crank moves but wheel dosent

I just put my first giraffe together today, got down the block and back, and now my sprocket moves but the wheel dosnt. The chain has good tenshion, but when i put weight on the pedal it somtimes moves the chain sprocket (top and bottom) but the wheel does not move, what has gotten loose and how do I fix it? :thinking:

Tighten up the axel bolts. It’s very disconcerting when that happens. It caused me to fall a couple of times. I just got a new savage last week. (You can see the new pics here.)

At first I thought I shouldn’t tighten the bolts very tight because it kept the wheel from spinning as freely as I thought it should. But after it loosened up and I fell twice, I cranked it down tight.

Good luck!

good job

excellent photos

looks like your doing well

Do you have pics?

Sounds like you may have a hub with a threaded sprocket and the sprocket is spinning. In proper assembly the sprocket is spun on tight and then a lockring is spun up against it to prevent it from spinning. Do you have both pieces?

You may have to dis-assemble, clean, apply loc-tite, and reassemble to get it right.

It is very dangerous to ride with a loose sprocket.

Is this problem comon? Im getting a giraffe probally tomorrow, what are the chances of it having the same problem?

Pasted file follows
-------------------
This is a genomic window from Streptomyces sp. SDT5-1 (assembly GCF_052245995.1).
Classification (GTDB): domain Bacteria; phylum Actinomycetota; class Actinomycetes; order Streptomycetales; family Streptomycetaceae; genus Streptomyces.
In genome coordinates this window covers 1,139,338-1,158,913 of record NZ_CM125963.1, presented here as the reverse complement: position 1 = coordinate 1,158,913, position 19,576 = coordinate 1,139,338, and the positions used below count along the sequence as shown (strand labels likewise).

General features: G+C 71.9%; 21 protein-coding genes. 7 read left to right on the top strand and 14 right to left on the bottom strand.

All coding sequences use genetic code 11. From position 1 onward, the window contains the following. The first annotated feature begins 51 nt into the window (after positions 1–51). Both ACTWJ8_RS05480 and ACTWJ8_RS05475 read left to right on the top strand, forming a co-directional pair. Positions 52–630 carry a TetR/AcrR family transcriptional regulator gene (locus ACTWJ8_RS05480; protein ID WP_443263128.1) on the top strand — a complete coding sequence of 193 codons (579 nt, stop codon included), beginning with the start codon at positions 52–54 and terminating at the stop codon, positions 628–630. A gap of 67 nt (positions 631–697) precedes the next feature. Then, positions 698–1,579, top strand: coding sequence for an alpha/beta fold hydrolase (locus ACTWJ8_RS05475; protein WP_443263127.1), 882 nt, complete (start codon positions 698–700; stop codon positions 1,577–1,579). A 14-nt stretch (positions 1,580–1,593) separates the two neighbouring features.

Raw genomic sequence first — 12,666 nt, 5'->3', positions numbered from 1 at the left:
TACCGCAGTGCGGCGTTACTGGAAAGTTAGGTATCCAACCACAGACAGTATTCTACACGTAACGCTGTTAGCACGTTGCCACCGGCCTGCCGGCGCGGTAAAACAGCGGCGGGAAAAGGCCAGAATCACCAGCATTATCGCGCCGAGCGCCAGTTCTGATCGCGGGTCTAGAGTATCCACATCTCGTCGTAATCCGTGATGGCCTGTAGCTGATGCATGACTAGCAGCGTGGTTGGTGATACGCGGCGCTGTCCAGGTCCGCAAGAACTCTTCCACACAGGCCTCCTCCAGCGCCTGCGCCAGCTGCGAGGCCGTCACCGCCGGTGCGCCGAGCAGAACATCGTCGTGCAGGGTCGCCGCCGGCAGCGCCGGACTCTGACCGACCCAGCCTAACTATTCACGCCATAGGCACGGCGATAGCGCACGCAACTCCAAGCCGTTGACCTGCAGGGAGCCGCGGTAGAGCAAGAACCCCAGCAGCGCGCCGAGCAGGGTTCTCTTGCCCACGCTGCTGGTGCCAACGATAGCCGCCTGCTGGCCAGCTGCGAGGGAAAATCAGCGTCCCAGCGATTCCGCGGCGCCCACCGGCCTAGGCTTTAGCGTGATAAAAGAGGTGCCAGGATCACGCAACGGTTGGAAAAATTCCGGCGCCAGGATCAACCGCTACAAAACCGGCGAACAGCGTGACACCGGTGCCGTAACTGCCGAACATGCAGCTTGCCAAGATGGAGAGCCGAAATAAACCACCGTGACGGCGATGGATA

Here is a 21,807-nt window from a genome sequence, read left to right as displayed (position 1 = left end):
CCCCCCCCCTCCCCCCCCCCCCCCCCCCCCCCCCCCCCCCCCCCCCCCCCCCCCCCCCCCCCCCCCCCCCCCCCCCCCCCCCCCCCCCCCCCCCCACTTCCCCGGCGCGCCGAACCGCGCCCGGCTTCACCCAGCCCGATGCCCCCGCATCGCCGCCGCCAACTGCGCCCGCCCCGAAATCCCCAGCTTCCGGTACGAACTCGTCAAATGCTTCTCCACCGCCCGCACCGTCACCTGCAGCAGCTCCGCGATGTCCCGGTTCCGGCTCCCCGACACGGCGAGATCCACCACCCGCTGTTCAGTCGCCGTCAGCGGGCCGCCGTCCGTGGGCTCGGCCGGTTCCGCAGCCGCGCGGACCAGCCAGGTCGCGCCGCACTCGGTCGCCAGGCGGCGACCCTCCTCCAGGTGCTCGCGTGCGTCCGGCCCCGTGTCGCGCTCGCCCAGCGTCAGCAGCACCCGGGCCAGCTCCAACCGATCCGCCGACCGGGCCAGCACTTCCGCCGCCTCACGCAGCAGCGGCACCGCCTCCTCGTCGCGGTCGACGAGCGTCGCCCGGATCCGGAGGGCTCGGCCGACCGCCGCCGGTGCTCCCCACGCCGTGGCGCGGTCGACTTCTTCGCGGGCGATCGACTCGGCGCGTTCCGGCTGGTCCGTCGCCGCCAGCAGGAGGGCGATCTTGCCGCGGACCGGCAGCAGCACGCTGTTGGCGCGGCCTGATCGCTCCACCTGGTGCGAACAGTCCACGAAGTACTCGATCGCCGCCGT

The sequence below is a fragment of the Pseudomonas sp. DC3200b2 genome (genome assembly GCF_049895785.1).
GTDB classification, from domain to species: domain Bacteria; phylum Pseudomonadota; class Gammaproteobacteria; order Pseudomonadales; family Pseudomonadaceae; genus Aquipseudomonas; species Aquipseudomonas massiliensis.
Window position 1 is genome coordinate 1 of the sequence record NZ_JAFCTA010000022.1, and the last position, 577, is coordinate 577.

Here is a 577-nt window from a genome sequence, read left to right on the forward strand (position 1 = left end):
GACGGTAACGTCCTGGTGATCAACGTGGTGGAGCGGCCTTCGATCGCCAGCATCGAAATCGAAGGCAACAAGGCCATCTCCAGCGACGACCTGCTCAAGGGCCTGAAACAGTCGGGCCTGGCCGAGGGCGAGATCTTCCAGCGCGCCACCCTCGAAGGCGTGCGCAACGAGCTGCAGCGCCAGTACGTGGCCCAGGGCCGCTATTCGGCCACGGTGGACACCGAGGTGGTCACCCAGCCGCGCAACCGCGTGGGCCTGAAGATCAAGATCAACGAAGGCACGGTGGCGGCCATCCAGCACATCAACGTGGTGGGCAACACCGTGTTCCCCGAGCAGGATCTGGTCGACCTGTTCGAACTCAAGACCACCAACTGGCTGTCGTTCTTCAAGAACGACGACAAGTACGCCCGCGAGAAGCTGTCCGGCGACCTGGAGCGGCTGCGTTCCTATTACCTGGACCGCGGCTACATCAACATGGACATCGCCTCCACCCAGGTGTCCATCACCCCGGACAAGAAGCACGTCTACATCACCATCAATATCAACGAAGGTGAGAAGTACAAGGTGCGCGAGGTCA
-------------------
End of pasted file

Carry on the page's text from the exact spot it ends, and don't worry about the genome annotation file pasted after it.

Beware the loose sprocket! A sprocket that unscrews without warning can cause serious injury. If your sprocket is threaded on, and held in place with a threaded lock ring, I high recommend you do as UniBrier suggested. Take it apart, clean all grease off the threads, and reassemble as tight as you can with red (permanent) Loctite. If you don’t have the proper tool to tighten the lock-ring, either buy one or hire a bike mechanic to do it. Watch them do it. Bike mechanics do not understand the stresses unicycles get, and a lesser one may not realize you need it to be tight FOR REAL.

If it is a threaded-on sprocket, do not ride the cycle until you’ve taken care of this.

Now im going to be all scared when I put mine together.:frowning:


You’ll be more scared when you let go of the gutter.

But you’ll be fine. Just choose to ride!


is this the sprocket?



uni.bmp (359 KB)

That looks like the lock ring.

The picture you attached is the lock ring. The sprocket is the round bit with the teeth for the chain. The sprocket threads onto the hub and then the lock ring threads on. The lock ring holds the sprocket from slipping and coming unthreaded. As long as both the sprocket and lock ring don’t slip then the sprocket stays tight.

The lock ring requires a special wrench to tighten. A bike shop will have the necessary tool to tighten the lock ring.

It is very very important that the sprocket and lock ring be properly tightened. If the sprocket slips you will fall off the giraffe. The fall can be very fast and without control. Very dangerous.

Take it to a bike shop and have them put the sprocket and lock ring on using permanent high strength Loctite threadlocker. The threads should first be cleaned with Loctite primer to make sure you get the strongest possible bond. Be sure to impress upon the bike mechanic that it is very very dangerous for you if the sprocket slips and that the high strength Loctite really really is necessary. Print this bit out and make sure the bike mechanic understands.